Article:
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Please use this identifier to cite or link to this item: https://dspace.lboro.ac.uk/2134/35676

Title: 'Everything I enjoy doing I just couldn't do': Biographical disruption for sport-related injury
Authors: Malcolm, Dominic
Pullen, Emma
Keywords: Experiencing illness
Illness behaviour
Quality of life
Issue Date: 2018
Publisher: SAGE Publications © The Authors
Citation: MALCOLM, D. and PULLEN, E., 2018. 'Everything I enjoy doing I just couldn't do': Biographical disruption for sport-related injury. Health, doi:10.1177/1363459318800142.
Abstract: This article draws on interview data with a population of non-elite sport/exercise participants (n = 20) to illustrate the interrelationship between biographical disruption and sport-related injury. It argues that contrary to the significance implied by their lack of prominence on current public health agendas, sport-related injuries can have a devastating personal impact, comparable to the more extreme variants of biographical disruption depicted in the literature on chronic illness. It seeks to explain the apparent incongruence between biophysical severity and subjective assessment of impact, by invoking notions of community normalisation and imagined futures, and identifying the unavailability of what subjects evaluate as effective medical support. These factors combine to problematise the attainment of biographical repair. It further highlights how biographical contingencies such as youthfulness, distinction through exhibiting responsible citizenship and the sense of failure to exert bodily self-management through exercise, perpetuate and escalate both biographical disruption and chronic illness. The paper thus illustrates the aetiological interdependence of biographical disruption and chronic illness as exercisers exacerbate relatively minor ailments due to their reluctance to modify habitual routines.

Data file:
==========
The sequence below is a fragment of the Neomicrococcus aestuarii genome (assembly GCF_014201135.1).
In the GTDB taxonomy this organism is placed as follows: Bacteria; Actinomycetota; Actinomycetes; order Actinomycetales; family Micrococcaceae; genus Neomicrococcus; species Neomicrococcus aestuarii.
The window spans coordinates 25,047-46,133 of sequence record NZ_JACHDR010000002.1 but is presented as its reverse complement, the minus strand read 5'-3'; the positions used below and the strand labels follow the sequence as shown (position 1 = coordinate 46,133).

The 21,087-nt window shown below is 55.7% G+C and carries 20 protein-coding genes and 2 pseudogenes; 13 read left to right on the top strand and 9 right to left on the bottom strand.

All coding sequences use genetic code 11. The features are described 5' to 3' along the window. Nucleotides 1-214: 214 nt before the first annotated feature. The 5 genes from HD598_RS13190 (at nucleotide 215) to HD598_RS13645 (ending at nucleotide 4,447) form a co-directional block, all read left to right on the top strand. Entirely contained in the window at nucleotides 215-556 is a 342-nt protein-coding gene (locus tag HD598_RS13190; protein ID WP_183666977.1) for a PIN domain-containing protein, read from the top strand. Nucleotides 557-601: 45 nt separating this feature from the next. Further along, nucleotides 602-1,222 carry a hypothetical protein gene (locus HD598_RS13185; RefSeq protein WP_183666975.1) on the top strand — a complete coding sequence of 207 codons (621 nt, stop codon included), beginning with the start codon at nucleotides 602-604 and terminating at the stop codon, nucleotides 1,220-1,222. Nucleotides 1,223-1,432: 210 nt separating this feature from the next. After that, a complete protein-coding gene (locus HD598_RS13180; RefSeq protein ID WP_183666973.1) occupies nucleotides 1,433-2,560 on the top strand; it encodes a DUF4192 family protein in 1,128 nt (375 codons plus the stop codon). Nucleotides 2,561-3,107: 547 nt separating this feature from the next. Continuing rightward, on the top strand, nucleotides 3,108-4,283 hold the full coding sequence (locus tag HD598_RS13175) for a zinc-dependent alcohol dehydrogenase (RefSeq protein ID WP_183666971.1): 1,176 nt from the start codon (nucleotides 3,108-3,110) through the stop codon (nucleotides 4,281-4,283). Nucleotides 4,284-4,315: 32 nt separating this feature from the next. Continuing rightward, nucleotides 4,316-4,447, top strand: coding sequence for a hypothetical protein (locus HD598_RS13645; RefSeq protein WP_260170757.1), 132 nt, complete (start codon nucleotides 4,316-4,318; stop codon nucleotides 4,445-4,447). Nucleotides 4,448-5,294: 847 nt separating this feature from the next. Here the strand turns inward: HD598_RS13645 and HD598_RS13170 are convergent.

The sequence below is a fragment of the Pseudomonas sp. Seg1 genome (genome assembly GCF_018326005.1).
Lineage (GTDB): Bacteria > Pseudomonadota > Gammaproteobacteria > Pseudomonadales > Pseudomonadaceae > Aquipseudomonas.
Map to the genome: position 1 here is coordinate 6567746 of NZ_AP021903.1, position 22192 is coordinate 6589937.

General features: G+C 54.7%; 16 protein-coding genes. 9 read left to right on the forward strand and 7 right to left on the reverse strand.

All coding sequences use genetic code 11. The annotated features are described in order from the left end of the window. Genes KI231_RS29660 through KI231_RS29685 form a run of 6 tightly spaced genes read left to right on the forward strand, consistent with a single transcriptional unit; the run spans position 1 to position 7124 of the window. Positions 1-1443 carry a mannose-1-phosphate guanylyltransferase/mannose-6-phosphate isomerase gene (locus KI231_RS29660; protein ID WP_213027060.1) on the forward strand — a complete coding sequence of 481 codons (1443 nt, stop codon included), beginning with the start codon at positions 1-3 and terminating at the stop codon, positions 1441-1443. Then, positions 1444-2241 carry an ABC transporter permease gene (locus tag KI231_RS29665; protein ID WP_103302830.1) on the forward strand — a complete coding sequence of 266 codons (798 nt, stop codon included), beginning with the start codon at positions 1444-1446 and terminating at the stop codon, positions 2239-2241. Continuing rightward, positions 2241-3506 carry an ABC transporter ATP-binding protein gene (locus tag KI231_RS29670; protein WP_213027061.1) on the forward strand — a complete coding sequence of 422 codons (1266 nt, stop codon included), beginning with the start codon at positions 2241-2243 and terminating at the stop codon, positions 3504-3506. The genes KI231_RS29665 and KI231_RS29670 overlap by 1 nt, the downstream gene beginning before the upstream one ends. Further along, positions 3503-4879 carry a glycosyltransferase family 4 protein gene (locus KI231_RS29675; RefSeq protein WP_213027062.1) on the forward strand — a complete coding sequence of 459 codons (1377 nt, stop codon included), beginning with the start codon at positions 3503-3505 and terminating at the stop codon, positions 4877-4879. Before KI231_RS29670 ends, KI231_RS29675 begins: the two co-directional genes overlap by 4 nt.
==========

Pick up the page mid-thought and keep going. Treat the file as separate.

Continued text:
Description: This paper was published in the journal Health and the definitive published version is available at https://doi.org/10.1177/1363459318800142.
Sponsor: This research was supported by a Wellcome Trust Small Grant (grant no. 102651/Z/13/Z).
Version: Accepted for publication
DOI: 10.1177/1363459318800142
URI: https://dspace.lboro.ac.uk/2134/35676
Publisher Link: https://doi.org/10.1177/1363459318800142
ISSN: 1363-4593
Appears in Collections:Published Articles (Sport, Exercise and Health Sciences)

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